That’d be nice, God. Then, maybe I could be active doing things I used to love doing before I forgot what I used to love doing because I had to worry about insane bullshit like my exploding ass and where the nearest restroom is in every area outside the safety of my own house, when just going to the grocery store is a fucking hassle on par with entering a Level 4 Biohazard room filled with Ebola Zaire viruses.
And THEN, maybe I wouldn’t mind getting up early to jog six miles, work, freelance write, attend children’s activities like Gymboree with my son and volunteer at the Red Cross, maybe do a summer stint with Greenpeace or the Peace Corp. Maybe we could travel, go hiking up the Himalayas, explore the ruins in Rome, walk around the countryside learning about wine without once having to run for the woods to take a dump or a piss, like normal people on the Travel Channel.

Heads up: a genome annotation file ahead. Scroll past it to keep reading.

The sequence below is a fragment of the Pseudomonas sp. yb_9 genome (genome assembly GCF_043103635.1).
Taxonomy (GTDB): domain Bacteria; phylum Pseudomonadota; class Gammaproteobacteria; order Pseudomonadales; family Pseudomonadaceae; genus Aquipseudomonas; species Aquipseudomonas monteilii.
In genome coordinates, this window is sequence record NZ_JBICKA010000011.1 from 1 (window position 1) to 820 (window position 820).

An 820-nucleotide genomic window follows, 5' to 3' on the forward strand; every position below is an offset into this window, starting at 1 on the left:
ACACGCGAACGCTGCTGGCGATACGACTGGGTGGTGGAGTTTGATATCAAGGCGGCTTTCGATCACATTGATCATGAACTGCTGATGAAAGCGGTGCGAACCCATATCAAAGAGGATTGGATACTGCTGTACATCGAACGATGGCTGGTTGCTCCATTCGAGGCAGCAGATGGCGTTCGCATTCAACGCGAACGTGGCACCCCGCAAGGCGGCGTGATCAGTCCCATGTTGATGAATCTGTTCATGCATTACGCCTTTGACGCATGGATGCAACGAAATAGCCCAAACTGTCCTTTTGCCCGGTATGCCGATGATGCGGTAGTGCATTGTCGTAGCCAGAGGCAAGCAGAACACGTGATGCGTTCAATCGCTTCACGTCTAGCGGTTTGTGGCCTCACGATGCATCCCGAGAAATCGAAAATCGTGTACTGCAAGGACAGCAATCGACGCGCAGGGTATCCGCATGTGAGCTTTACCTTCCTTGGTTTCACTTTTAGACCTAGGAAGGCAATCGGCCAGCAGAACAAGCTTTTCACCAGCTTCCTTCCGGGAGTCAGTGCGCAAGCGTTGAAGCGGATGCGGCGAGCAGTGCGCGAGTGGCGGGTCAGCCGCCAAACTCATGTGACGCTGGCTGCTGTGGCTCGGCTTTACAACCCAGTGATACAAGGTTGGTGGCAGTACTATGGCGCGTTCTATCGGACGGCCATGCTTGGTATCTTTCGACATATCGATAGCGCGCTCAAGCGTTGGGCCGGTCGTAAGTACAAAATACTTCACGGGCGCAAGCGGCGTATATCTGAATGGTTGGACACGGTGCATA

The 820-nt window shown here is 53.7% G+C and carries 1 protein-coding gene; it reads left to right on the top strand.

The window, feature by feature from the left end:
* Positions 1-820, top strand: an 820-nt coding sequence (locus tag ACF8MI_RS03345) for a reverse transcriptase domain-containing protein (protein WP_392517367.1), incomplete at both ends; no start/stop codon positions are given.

Age isn’t the only culprit to denial in my case.
If I still remembered everything, I’d need more than a Coke and a smile to haze all that, ahem, nostalgia.